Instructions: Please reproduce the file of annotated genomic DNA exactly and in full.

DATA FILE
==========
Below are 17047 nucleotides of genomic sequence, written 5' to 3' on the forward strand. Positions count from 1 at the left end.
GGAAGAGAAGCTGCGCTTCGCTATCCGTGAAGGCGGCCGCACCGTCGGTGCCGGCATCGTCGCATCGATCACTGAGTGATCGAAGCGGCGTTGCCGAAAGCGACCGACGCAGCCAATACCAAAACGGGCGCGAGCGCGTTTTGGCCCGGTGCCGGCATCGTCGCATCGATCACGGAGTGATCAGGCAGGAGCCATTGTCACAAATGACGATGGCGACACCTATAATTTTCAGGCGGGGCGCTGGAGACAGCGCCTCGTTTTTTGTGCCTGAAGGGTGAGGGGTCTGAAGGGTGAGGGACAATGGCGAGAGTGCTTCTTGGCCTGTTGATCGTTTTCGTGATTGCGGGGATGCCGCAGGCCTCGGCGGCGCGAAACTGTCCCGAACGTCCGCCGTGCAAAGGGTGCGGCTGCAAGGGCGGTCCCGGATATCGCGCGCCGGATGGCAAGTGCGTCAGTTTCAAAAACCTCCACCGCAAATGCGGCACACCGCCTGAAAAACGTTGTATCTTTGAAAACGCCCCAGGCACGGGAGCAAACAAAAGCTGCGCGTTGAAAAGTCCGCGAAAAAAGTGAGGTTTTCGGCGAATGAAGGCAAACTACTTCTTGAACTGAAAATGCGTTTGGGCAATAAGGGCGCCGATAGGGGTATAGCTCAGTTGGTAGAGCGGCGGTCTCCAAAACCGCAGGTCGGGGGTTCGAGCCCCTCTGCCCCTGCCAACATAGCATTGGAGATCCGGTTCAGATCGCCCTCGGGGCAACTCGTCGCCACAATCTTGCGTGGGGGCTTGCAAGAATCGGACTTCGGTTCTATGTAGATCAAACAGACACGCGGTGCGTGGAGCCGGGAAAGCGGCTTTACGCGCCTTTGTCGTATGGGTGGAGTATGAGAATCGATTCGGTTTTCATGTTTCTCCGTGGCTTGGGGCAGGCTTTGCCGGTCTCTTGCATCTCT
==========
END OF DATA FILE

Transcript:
Below are 17047 nucleotides of genomic sequence, written 5' to 3' on the forward strand. Positions count from 1 at the left end.
GGAAGAGAAGCTGCGCTTCGCTATCCGTGAAGGCGGCCGCACCGTCGGTGCCGGCATCGTCGCATCGATCACTGAGTGATCGAAGCGGCGTTGCCGAAAGCGACCGACGCAGCCAATACCAAAACGGGCGCGAGCGCGTTTTGGCCCGGTGCCGGCATCGTCGCATCGATCACGGAGTGATCAGGCAGGAGCCATTGTCACAAATGACGATGGCGACACCTATAATTTTCAGGCGGGGCGCTGGAGACAGCGCCTCGTTTTTTGTGCCTGAAGGGTGAGGGGTCTGAAGGGTGAGGGACAATGGCGAGAGTGCTTCTTGGCCTGTTGATCGTTTTCGTGATTGCGGGGATGCCGCAGGCCTCGGCGGCGCGAAACTGTCCCGAACGTCCGCCGTGCAAAGGGTGCGGCTGCAAGGGCGGTCCCGGATATCGCGCGCCGGATGGCAAGTGCGTCAGTTTCAAAAACCTCCACCGCAAATGCGGCACACCGCCTGAAAAACGTTGTATCTTTGAAAACGCCCCAGGCACGGGAGCAAACAAAAGCTGCGCGTTGAAAAGTCCGCGAAAAAAGTGAGGTTTTCGGCGAATGAAGGCAAACTACTTCTTGAACTGAAAATGCGTTTGGGCAATAAGGGCGCCGATAGGGGTATAGCTCAGTTGGTAGAGCGGCGGTCTCCAAAACCGCAGGTCGGGGGTTCGAGCCCCTCTGCCCCTGCCAACATAGCATTGGAGATCCGGTTCAGATCGCCCTCGGGGCAACTCGTCGCCACAATCTTGCGTGGGGGCTTGCAAGAATCGGACTTCGGTTCTATGTAGATCAAACAGACACGCGGTGCGTGGAGCCGGGAAAGCGGCTTTACGCGCCTTTGTCGTATGGGTGGAGTATGAGAATCGATTCGGTTTTCATGTTTCTCCGTGGCTTGGGGCAGGCTTTGCCGGTCTCTTGCATCTCT